For labels like Factory, design labels were incredibly important. They were, in many cases, as important as the music.

When you get that double impact of visual and audio, you’re like, “Wow, this is really intense.” Cabaret Voltaire for me has always done that. All the artwork on their covers. The early ones especially had that handmade element, which I’m sure was some of the guys in the band literally cutting things out by hand and assembling collages. Read the rest of this entry »


Playing Favourites: Alan Oldham

Posted: July 7th, 2010 | Author: | Filed under: Features | Tags: , , , | No Comments »

Weather Report – River People ( CBS, 1978)

You once told me that you were raised on jazz fusion.

I was. That was the kind of music of my early and mid-teenage years. In those days that was grown people’s music, it was very sophisticated. If you wanted to feel cool and grown up and everything, you were into Weather Report and Chick Corea. Lenny White, who drummed for Chick Corea’s band Return to Forever, was one of my all-time favorites. This song, “River People,” was from Mr. Gone and Mojo used to play it every night. He really made a hit out of a track.

Would you say that Mojo kind of planted a seed in some techno heads with this music?

I would say so. Mojo, for the black community, was it. And this was in the pre hip-hop days where black people listened to everything in Detroit when I was growing up. It was that open atmosphere that allowed Detroit techno to form I think. And Mojo was definitely ground zero for the black community. I mean this guy would play The Isley Brothers, Prince, Alice Cooper, Weather Report. He was the first DJ to play B-52s in Detroit. He broke a lot of music to the black community that we would have never heard.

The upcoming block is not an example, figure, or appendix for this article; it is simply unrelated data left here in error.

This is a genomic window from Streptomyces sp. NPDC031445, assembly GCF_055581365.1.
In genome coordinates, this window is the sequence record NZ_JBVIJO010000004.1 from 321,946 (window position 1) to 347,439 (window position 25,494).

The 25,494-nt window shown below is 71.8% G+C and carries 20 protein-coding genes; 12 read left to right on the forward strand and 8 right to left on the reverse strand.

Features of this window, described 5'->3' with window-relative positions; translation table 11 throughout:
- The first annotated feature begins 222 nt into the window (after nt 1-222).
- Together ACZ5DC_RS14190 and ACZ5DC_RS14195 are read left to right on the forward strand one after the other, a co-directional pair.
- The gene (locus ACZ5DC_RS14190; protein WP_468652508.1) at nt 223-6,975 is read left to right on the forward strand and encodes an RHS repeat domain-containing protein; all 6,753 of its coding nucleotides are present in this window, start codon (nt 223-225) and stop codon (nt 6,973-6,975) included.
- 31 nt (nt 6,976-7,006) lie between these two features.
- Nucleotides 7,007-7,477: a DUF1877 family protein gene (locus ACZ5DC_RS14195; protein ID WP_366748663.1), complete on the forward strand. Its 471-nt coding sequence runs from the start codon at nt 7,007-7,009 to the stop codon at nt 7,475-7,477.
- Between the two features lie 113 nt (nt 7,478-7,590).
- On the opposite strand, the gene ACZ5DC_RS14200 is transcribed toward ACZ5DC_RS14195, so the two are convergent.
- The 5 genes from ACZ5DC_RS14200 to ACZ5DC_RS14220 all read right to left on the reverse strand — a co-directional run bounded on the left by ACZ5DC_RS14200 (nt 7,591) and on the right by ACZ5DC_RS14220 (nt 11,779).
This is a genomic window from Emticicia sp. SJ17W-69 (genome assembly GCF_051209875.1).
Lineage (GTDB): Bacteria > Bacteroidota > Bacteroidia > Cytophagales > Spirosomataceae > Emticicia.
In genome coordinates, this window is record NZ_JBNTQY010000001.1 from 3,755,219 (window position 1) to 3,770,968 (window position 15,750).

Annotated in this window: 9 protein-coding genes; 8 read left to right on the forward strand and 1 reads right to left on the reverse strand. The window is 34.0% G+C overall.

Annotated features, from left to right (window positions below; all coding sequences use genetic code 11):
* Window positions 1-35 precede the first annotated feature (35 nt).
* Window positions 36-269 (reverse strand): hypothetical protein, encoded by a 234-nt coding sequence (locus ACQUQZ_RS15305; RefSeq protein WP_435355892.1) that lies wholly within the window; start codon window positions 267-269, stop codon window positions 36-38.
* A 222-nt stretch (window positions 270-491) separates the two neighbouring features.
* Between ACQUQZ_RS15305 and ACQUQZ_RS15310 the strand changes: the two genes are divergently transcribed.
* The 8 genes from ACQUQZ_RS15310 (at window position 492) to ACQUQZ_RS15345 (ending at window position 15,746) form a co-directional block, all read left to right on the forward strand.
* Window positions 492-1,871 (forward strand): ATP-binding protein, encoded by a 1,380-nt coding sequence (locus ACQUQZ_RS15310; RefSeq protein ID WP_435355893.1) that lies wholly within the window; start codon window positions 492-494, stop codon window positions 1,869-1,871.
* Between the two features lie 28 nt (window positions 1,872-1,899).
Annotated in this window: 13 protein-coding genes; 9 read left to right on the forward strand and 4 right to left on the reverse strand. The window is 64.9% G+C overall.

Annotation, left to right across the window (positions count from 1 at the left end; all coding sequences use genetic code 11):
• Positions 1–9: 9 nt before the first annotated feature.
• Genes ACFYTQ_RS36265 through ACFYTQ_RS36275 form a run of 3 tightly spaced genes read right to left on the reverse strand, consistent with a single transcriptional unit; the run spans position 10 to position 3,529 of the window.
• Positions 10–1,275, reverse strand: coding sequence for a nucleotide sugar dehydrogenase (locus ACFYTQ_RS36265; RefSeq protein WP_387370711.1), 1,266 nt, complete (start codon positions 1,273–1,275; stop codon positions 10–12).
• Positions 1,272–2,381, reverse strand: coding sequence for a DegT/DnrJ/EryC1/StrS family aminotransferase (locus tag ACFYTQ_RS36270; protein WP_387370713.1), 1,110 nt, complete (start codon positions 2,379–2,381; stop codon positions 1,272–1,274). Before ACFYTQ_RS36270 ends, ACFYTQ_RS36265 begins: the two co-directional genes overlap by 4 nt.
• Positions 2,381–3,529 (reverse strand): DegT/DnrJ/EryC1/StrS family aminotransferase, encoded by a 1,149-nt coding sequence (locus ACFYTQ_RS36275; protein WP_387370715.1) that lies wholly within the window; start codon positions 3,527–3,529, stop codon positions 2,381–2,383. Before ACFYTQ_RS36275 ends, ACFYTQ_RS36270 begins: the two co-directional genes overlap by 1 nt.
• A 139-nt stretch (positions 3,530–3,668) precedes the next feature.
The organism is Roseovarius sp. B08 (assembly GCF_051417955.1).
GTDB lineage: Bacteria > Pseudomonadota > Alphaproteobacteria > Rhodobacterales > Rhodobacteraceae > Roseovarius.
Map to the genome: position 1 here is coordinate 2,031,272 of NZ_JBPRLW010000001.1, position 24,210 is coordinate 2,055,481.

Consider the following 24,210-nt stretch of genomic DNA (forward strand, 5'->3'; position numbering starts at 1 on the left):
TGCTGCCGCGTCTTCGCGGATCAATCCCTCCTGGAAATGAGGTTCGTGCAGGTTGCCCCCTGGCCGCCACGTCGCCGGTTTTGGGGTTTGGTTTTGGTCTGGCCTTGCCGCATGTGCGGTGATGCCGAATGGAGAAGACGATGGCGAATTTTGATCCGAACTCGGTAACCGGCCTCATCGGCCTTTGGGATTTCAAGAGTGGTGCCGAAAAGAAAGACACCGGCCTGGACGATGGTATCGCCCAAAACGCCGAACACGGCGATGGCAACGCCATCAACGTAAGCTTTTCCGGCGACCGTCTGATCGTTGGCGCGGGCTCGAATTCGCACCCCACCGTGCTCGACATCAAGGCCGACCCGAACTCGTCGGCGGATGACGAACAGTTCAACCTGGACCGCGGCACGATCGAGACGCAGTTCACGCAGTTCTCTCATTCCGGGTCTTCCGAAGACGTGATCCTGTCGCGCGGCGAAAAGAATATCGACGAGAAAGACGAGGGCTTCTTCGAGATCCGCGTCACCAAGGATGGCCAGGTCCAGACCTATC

What was the main inspiration of the things that Mojo played for the first wave of techno producers in Detroit?

I would say the real ground zero for this music was Kraftwerk. Which Mojo also used to play. I was in high school—I’m really dating myself [laughs]—and they released “Man Machine” and “Numbers” back-to-back in America. In Europe, there was a gap, but in America they released those two records almost at the same time. That made a really big impact.

I played this because I wondered if there is some kind of connection between a lot of Detroit techno records and jazz. Juan, of course, said “Jazz is the teacher” at one point, and there are a lot of harmonies in Detroit techno that are pretty jazzy, really complex. I was wondering if Weather Report was the source for this connection.

I think it’s a source, but not the source. I think that Detroit techno came from a lot of different influences. You have to remember that, at the same time, Parliament/Funkadelic were big. So you had a lot of futuristic connections with those guys; Mothership Connection was a big thing. Detroit was a huge melting pot. If you look back, it’s pretty incredible. Everything now is just so market-tested.

Nitzer Ebb – Join In The Chant (Mute, 1987)

That was a classic. There used to be a club named Todd’s in Detroit. It was the big new wave punk rock bar in the ’80s. The main DJ was Charles English, and he had the new stuff all the time. When I was in college we used to go every Thursday. He broke that out, and that was it. I was like, “Wow, who are these cats?”

Later, I was hanging out with Derrick May over at his place. Derrick had just gotten back from London, and he was a pop star. I was doing a radio show at the time and he gave me the double pack, saying “Hey man, take this and play it tonight.” He was in with Mute, and they were giving him everything. I still play it out today, the original version.

I don’t know how much influence it had on Detroit techno, but back in those days we were listening to everything. So when Nitzer Ebb came down the pike, it was like, “Oh, that’s really good.” There was a radio show called Brave New Waves out of Canada on the CBC and we used to hear them play Nitzer Ebb.

This track is from 1987, when you began your own radio show, Fast Forward on WDET. That was a really important year for you.